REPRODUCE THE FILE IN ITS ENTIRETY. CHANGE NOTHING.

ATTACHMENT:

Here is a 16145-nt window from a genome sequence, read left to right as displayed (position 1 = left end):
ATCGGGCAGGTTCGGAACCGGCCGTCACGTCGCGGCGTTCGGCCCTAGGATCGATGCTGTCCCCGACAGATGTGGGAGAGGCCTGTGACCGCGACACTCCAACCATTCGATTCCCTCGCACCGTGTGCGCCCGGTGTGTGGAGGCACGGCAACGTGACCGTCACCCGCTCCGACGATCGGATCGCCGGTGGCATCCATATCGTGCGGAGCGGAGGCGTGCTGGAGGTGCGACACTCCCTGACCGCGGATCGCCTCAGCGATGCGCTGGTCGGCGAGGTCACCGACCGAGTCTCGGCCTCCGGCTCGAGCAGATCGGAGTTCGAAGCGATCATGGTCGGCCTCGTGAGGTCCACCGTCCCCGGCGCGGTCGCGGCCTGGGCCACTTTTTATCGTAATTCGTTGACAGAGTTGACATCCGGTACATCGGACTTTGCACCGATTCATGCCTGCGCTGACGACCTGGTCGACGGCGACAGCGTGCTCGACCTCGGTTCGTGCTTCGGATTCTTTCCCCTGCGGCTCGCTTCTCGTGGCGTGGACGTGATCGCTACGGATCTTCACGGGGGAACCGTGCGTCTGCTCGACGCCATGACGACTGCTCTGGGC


Here is a 16145-nt window from a genome sequence, read left to right as displayed (position 1 = left end):
ATCGGGCAGGTTCGGAACCGGCCGTCACGTCGCGGCGTTCGGCCCTAGGATCGATGCTGTCCCCGACAGATGTGGGAGAGGCCTGTGACCGCGACACTCCAACCATTCGATTCCCTCGCACCGTGTGCGCCCGGTGTGTGGAGGCACGGCAACGTGACCGTCACCCGCTCCGACGATCGGATCGCCGGTGGCATCCATATCGTGCGGAGCGGAGGCGTGCTGGAGGTGCGACACTCCCTGACCGCGGATCGCCTCAGCGATGCGCTGGTCGGCGAGGTCACCGACCGAGTCTCGGCCTCCGGCTCGAGCAGATCGGAGTTCGAAGCGATCATGGTCGGCCTCGTGAGGTCCACCGTCCCCGGCGCGGTCGCGGCCTGGGCCACTTTTTATCGTAATTCGTTGACAGAGTTGACATCCGGTACATCGGACTTTGCACCGATTCATGCCTGCGCTGACGACCTGGTCGACGGCGACAGCGTGCTCGACCTCGGTTCGTGCTTCGGATTCTTTCCCCTGCGGCTCGCTTCTCGTGGCGTGGACGTGATCGCTACGGATCTTCACGGGGGAACCGTGCGTCTGCTCGACGCCATGACGACTGCTCTGGGC